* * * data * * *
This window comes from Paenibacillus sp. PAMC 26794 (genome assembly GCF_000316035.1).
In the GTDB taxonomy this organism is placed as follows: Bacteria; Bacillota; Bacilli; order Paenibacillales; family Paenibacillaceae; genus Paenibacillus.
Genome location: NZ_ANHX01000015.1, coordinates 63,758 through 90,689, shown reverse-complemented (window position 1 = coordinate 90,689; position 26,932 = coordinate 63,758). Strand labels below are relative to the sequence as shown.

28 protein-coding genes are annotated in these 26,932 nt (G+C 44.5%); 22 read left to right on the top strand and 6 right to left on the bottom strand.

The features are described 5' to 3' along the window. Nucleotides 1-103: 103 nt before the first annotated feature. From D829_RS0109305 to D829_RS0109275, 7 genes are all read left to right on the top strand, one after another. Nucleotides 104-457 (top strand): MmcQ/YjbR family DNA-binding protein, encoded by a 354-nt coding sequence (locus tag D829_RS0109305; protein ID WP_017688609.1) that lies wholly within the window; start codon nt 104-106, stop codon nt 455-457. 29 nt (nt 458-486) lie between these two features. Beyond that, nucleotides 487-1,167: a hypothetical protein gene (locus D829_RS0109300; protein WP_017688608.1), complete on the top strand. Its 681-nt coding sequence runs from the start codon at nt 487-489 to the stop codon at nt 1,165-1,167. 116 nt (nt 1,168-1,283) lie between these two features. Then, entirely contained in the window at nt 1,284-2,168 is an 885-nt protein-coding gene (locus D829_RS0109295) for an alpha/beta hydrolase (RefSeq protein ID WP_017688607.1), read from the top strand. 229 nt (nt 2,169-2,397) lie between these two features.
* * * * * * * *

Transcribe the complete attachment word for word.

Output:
This window comes from Paenibacillus sp. PAMC 26794 (genome assembly GCF_000316035.1).
In the GTDB taxonomy this organism is placed as follows: Bacteria; Bacillota; Bacilli; order Paenibacillales; family Paenibacillaceae; genus Paenibacillus.
Genome location: NZ_ANHX01000015.1, coordinates 63,758 through 90,689, shown reverse-complemented (window position 1 = coordinate 90,689; position 26,932 = coordinate 63,758). Strand labels below are relative to the sequence as shown.

28 protein-coding genes are annotated in these 26,932 nt (G+C 44.5%); 22 read left to right on the top strand and 6 right to left on the bottom strand.

The features are described 5' to 3' along the window. Nucleotides 1-103: 103 nt before the first annotated feature. From D829_RS0109305 to D829_RS0109275, 7 genes are all read left to right on the top strand, one after another. Nucleotides 104-457 (top strand): MmcQ/YjbR family DNA-binding protein, encoded by a 354-nt coding sequence (locus tag D829_RS0109305; protein ID WP_017688609.1) that lies wholly within the window; start codon nt 104-106, stop codon nt 455-457. 29 nt (nt 458-486) lie between these two features. Beyond that, nucleotides 487-1,167: a hypothetical protein gene (locus D829_RS0109300; protein WP_017688608.1), complete on the top strand. Its 681-nt coding sequence runs from the start codon at nt 487-489 to the stop codon at nt 1,165-1,167. 116 nt (nt 1,168-1,283) lie between these two features. Then, entirely contained in the window at nt 1,284-2,168 is an 885-nt protein-coding gene (locus D829_RS0109295) for an alpha/beta hydrolase (RefSeq protein ID WP_017688607.1), read from the top strand. 229 nt (nt 2,169-2,397) lie between these two features.